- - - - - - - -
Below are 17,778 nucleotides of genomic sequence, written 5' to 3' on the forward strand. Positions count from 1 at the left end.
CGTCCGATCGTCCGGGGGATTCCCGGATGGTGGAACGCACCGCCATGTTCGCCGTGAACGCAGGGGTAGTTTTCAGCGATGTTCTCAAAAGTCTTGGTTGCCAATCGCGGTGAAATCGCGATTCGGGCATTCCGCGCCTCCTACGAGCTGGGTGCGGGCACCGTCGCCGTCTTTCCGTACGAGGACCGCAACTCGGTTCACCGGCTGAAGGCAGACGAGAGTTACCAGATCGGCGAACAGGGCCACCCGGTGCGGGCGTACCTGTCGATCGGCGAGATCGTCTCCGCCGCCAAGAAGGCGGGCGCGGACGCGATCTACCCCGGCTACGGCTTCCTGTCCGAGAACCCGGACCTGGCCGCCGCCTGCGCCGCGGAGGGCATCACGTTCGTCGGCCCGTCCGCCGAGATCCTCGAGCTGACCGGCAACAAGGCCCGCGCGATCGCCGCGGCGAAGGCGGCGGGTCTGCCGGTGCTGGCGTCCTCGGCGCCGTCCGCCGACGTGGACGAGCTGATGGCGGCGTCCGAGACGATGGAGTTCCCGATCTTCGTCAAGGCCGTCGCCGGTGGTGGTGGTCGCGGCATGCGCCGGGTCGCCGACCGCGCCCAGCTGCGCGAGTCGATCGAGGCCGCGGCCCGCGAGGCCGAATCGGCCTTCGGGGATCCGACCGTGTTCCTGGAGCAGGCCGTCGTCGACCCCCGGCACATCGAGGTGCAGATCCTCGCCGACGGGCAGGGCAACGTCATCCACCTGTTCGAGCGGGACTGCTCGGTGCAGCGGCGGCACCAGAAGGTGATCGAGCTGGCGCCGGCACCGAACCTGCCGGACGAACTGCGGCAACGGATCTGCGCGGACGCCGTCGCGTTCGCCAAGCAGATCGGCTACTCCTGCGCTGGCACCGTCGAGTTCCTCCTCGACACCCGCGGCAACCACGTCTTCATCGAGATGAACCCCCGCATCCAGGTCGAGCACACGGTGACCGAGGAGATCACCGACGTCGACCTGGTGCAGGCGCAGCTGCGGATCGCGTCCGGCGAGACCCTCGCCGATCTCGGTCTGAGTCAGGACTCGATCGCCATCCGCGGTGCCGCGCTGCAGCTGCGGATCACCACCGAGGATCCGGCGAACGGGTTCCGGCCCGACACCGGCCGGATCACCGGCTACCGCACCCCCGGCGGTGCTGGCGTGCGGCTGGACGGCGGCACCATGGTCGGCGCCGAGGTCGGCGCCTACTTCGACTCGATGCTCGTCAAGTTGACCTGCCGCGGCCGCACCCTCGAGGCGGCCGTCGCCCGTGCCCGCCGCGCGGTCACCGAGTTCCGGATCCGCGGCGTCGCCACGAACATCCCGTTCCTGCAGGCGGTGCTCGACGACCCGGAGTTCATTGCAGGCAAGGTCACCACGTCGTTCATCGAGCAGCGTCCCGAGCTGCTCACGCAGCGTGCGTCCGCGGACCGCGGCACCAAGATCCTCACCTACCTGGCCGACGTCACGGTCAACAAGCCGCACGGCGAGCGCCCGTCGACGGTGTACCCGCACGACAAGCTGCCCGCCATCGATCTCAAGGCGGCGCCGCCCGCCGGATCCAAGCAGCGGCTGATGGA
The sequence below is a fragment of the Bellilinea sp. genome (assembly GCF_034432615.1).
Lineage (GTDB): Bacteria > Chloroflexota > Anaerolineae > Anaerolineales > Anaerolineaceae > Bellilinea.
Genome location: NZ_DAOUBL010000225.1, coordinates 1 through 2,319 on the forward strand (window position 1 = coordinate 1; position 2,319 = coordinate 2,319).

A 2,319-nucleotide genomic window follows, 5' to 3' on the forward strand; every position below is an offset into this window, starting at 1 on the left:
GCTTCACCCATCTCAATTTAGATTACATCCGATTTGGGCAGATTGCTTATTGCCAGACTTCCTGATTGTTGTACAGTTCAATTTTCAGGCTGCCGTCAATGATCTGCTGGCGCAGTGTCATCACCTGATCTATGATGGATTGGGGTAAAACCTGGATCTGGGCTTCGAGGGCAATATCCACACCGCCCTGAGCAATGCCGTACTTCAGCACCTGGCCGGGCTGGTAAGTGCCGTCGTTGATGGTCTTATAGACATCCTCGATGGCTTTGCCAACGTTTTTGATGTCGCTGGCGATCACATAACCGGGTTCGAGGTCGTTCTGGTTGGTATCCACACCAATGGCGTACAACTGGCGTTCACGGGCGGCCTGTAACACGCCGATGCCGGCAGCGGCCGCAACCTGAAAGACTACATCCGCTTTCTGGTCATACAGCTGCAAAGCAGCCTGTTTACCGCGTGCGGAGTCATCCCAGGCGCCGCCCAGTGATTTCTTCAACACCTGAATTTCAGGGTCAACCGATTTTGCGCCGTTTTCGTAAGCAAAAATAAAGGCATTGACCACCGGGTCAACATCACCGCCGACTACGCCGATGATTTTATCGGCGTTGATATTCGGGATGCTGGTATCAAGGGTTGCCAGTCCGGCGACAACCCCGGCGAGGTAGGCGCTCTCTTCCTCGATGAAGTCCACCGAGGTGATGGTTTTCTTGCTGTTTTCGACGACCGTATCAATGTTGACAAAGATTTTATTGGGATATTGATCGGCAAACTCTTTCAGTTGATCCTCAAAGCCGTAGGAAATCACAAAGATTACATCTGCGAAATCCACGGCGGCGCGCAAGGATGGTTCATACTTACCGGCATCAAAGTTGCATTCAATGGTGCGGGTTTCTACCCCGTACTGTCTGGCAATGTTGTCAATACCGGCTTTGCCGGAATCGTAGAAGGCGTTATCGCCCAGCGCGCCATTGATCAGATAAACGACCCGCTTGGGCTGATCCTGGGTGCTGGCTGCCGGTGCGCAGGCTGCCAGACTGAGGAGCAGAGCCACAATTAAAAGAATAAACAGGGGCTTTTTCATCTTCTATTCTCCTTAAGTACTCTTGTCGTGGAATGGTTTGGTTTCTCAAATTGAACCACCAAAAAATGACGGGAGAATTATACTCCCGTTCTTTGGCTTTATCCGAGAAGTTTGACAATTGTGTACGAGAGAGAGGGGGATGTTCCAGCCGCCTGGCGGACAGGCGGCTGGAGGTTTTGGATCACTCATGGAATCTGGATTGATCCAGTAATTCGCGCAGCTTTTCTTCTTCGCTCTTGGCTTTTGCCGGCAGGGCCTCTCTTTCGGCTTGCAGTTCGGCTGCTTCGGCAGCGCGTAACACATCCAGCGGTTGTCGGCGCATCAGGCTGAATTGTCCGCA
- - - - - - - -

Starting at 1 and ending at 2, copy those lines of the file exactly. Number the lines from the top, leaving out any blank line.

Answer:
Below are 17,778 nucleotides of genomic sequence, written 5' to 3' on the forward strand. Positions count from 1 at the left end.
CGTCCGATCGTCCGGGGGATTCCCGGATGGTGGAACGCACCGCCATGTTCGCCGTGAACGCAGGGGTAGTTTTCAGCGATGTTCTCAAAAGTCTTGGTTGCCAATCGCGGTGAAATCGCGATTCGGGCATTCCGCGCCTCCTACGAGCTGGGTGCGGGCACCGTCGCCGTCTTTCCGTACGAGGACCGCAACTCGGTTCACCGGCTGAAGGCAGACGAGAGTTACCAGATCGGCGAACAGGGCCACCCGGTGCGGGCGTACCTGTCGATCGGCGAGATCGTCTCCGCCGCCAAGAAGGCGGGCGCGGACGCGATCTACCCCGGCTACGGCTTCCTGTCCGAGAACCCGGACCTGGCCGCCGCCTGCGCCGCGGAGGGCATCACGTTCGTCGGCCCGTCCGCCGAGATCCTCGAGCTGACCGGCAACAAGGCCCGCGCGATCGCCGCGGCGAAGGCGGCGGGTCTGCCGGTGCTGGCGTCCTCGGCGCCGTCCGCCGACGTGGACGAGCTGATGGCGGCGTCCGAGACGATGGAGTTCCCGATCTTCGTCAAGGCCGTCGCCGGTGGTGGTGGTCGCGGCATGCGCCGGGTCGCCGACCGCGCCCAGCTGCGCGAGTCGATCGAGGCCGCGGCCCGCGAGGCCGAATCGGCCTTCGGGGATCCGACCGTGTTCCTGGAGCAGGCCGTCGTCGACCCCCGGCACATCGAGGTGCAGATCCTCGCCGACGGGCAGGGCAACGTCATCCACCTGTTCGAGCGGGACTGCTCGGTGCAGCGGCGGCACCAGAAGGTGATCGAGCTGGCGCCGGCACCGAACCTGCCGGACGAACTGCGGCAACGGATCTGCGCGGACGCCGTCGCGTTCGCCAAGCAGATCGGCTACTCCTGCGCTGGCACCGTCGAGTTCCTCCTCGACACCCGCGGCAACCACGTCTTCATCGAGATGAACCCCCGCATCCAGGTCGAGCACACGGTGACCGAGGAGATCACCGACGTCGACCTGGTGCAGGCGCAGCTGCGGATCGCGTCCGGCGAGACCCTCGCCGATCTCGGTCTGAGTCAGGACTCGATCGCCATCCGCGGTGCCGCGCTGCAGCTGCGGATCACCACCGAGGATCCGGCGAACGGGTTCCGGCCCGACACCGGCCGGATCACCGGCTACCGCACCCCCGGCGGTGCTGGCGTGCGGCTGGACGGCGGCACCATGGTCGGCGCCGAGGTCGGCGCCTACTTCGACTCGATGCTCGTCAAGTTGACCTGCCGCGGCCGCACCCTCGAGGCGGCCGTCGCCCGTGCCCGCCGCGCGGTCACCGAGTTCCGGATCCGCGGCGTCGCCACGAACATCCCGTTCCTGCAGGCGGTGCTCGACGACCCGGAGTTCATTGCAGGCAAGGTCACCACGTCGTTCATCGAGCAGCGTCCCGAGCTGCTCACGCAGCGTGCGTCCGCGGACCGCGGCACCAAGATCCTCACCTACCTGGCCGACGTCACGGTCAACAAGCCGCACGGCGAGCGCCCGTCGACGGTGTACCCGCACGACAAGCTGCCCGCCATCGATCTCAAGGCGGCGCCGCCCGCCGGATCCAAGCAGCGGCTGATGGA